Maybe somehow a handful of annual purple poppy seeds will accidentally scatter themselves on it this week.

How about you? Are you a guerrilla gardener? Do you intend to become one? Have you ever engaged in hand-to-dirt combat under the cloak of darkness to beautify a public space? Oh, do tell!

In bloom in my garden today: primrose, hellebore, Corylopsis veitchiana (Winter Hazel), daffodils, skimmia, Mahonia repens (Oregon Grape), Tulipa turkestanica, heather, Rhodendrons, Clematis, Hyacinth ‘Blue Jacket’, Muscari (grape hyacinths)

 Author’s photos

Sunday, March 7, 2010

Nursery Hopping Fun!

"There are few places where we can spend money in the spring and receive as prompt and high a return as in the garden."
Nils Sundquist, Sundquist Nursery

We’ve been having a mild winter here, albeit it a tad wet. But who’s complaining when you look at the rest of the country’s weather woes? It’s an El Nino weather year for us here in the Pacific Northwest. The snow pack in the mountains is reportedly low this year but since there is some and since we love to snowshoe, we packed our bags, grabbed our snowshoes and headed north for a couple of days to see the snowy sights offered by Mount Baker. Lucky us, a sunny day, 10 inches of new snow and the addition of brother-in-law’s company, the snowshoeing was fabulous.

As we often do when visiting other cities, we checked out a couple of local nurseries too. Previously, I scouted out a few online that looked interesting. And naturally I found a treasure. Three crowns of Jersey Knight asparagus, ready to plant next to Mary Washington in the veggie garden. Yep, like a kid in a candy store when I visit cool nurseries. Hubby is such a good sport when it comes to my plant addiction.

I just love nursery hopping road trips! This photo is of the newly renovated antique greenhouse of Christianson’s Nursery in Mount Vernon, WA. We stopped by on our way home from this snowshoeing trip. If you are ever nearby you simply must visit. It is truly one of my favs. The summer of 2007 hubby was going to be gone for a week so I took myself on a solo trip to Oregon just to visit some of their local nurseries. I visited seven, some VERY rural and met the nicest people. What fun! Just me, the Mini Cooper, a modest little plant budget the mastercard, a suitcase, hotel reservations for two nights and the prospect of plants, plants, and more plants. A Mini Cooper can hold an amazing amount of treasures…don’t let the ‘mini’ moniker fool you! Each nursery often has its own specialty, so by hopping around you can find some of the most unusual plants that you may never find if you just go to the same nursery all the time. One of the plants I found on the trip to Oregon is a true Jasmine vine Jasminum officinale “Fiona Sunrise”, unusual in that it is hardy to USDA zone 8 and has golden foliage. Truly, I’ve never seen this vine at any other nursery. The foliage is a great color to draw your eye if you intend to plant it on a fence at the back of the garden where it would normally go unnoticed like I did. There it is a nice backdrop to the darker green leaves of Canna ‘Ermine’, they look great together. Did I plan it that way? Nah, as mostly happens in my garden it just worked out that way, much to my surprise. I saw the plant, had to have the plant, bought the plant….I’ll figure out where to put it later. And Jasmine fragrance…ahhh…need I say more?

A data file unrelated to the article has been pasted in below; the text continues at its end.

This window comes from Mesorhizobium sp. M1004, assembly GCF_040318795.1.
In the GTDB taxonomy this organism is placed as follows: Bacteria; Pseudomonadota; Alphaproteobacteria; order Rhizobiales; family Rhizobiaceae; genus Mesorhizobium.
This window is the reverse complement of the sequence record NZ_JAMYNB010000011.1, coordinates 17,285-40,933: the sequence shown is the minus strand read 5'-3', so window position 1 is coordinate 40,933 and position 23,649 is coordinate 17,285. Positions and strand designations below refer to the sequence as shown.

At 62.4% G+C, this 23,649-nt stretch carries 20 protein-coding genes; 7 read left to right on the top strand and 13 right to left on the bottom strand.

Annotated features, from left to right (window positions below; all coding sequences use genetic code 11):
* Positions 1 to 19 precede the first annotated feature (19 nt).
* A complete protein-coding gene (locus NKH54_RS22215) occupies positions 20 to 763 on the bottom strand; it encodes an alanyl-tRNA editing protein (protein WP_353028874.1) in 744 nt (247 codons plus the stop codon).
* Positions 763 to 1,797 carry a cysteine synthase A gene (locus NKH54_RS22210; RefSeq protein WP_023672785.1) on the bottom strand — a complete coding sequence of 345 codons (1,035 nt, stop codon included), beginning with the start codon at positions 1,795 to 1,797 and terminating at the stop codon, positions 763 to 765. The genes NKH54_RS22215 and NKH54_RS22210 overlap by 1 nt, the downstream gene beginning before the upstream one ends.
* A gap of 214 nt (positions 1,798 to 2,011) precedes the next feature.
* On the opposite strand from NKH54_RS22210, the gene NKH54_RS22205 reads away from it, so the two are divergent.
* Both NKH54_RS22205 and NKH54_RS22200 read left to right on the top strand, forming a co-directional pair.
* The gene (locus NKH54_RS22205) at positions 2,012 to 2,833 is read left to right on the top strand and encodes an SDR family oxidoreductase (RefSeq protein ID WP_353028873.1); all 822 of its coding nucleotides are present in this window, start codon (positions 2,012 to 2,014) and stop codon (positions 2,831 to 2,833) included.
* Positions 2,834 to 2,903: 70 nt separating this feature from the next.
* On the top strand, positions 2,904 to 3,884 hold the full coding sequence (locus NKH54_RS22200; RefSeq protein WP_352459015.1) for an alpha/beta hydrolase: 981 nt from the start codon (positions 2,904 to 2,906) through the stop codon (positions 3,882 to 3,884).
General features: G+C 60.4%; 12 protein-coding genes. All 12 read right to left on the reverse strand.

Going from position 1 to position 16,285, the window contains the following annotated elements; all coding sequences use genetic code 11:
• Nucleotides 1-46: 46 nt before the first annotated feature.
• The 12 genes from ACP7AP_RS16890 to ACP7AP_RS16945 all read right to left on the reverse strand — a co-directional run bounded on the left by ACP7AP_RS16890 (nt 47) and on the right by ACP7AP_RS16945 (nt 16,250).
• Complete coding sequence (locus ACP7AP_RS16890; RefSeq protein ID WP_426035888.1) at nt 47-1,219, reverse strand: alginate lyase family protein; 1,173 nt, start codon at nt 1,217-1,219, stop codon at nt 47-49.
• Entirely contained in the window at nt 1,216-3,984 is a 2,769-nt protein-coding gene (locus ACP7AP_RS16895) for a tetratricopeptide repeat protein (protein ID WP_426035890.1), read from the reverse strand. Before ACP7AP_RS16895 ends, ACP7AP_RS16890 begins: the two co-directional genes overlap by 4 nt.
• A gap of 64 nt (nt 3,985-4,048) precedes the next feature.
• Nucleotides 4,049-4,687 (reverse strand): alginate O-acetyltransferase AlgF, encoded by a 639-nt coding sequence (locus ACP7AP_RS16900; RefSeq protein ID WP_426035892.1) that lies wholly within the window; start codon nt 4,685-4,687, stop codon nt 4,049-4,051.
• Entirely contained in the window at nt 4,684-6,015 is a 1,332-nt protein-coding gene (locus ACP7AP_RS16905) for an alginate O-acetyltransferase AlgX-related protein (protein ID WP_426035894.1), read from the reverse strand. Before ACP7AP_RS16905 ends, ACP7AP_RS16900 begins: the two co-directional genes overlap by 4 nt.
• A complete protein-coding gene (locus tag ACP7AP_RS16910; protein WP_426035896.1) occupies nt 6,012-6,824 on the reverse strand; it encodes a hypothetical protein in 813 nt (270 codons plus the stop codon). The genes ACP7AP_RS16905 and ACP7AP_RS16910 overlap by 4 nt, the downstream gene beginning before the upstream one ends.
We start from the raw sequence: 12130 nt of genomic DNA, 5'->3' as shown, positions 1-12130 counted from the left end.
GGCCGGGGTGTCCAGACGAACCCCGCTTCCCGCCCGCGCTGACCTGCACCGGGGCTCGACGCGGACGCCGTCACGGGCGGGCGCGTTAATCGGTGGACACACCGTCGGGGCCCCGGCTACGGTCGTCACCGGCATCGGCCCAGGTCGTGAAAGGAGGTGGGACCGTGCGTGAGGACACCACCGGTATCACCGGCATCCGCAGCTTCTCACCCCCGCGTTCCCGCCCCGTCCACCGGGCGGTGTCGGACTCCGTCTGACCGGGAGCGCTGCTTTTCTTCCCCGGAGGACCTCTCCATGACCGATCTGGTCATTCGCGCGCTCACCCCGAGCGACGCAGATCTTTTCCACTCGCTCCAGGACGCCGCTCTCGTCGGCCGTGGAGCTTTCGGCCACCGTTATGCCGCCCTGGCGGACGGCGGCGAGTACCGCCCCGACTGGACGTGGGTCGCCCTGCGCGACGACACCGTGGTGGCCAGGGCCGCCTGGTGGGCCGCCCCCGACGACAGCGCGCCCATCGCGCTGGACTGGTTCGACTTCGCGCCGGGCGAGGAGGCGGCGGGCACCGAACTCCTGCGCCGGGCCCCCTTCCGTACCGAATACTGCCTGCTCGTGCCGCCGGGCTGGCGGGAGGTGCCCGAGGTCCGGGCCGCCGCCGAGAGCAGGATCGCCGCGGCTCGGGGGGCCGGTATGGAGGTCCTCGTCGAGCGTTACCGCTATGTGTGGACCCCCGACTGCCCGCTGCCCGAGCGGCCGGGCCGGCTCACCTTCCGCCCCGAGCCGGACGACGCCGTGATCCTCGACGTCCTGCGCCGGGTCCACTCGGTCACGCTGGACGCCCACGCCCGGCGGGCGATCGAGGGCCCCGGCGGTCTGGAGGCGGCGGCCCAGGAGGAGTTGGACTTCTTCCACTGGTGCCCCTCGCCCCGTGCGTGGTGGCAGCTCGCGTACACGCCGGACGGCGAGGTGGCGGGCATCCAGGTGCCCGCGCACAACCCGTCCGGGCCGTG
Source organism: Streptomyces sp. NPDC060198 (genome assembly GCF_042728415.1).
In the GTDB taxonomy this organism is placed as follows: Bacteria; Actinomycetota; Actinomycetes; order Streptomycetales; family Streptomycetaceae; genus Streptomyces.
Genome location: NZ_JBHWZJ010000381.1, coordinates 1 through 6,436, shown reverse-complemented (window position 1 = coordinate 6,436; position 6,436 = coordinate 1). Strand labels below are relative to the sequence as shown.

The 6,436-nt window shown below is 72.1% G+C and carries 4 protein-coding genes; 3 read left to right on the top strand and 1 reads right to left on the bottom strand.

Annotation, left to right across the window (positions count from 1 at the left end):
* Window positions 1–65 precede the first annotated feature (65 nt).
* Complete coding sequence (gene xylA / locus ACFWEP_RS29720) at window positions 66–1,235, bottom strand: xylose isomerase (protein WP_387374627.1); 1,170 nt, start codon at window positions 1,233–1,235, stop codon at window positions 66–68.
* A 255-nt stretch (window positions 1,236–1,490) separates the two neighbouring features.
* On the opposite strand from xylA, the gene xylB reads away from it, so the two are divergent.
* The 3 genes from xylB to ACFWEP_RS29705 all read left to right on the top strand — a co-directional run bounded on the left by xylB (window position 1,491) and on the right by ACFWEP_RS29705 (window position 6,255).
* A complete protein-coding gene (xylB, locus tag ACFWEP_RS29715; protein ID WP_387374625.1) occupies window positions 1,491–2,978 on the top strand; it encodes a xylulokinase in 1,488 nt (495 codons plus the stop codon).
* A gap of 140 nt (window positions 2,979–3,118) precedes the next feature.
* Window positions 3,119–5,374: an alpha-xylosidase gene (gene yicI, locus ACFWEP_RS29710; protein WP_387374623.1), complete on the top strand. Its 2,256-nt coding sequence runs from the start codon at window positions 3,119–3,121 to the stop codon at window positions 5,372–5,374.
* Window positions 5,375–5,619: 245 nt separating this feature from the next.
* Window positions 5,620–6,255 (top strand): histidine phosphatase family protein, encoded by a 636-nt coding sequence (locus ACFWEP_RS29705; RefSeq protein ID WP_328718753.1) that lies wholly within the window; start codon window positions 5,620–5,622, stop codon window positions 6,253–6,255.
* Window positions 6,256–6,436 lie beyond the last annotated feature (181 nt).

As I’ve mentioned before, I save the plant labels in a box. Not only because I like to keep the record of the needs of the plants currently in the garden, I’ve also started to write the year I planted it and nursery I bought it from. That way if I want the plant again but can’t find it locally I know where I bought it. Plus, seeing the location often brings back pleasant memories of past trips. I also write the year I planted it because it’s helpful to be able to tell an admirer (of the plant ;)) how long it took to fill in its current spot in the garden. If I were more organized with the labels I’d do as reader Shari suggests in her comment following that post. As it is, my ‘organization’ consists of a box where I dig through a heap of labels to find the one I want. Shari’s way would be better!

What far and away excursions have you made to find some of your garden’s treasures? If you haven’t yet, I highly recommend it.

In bloom in my garden today: Corylopsis veitchiana (Winter Hazel), Hepatica, Brunnera, Heather, Hyacinth, Daffodils, Daphne caucasica, Cyclamen coum, Galanthus elwesii (snow drops), crocus, primrose (double English), Sarcococca confusa, hellebore

Author’s photo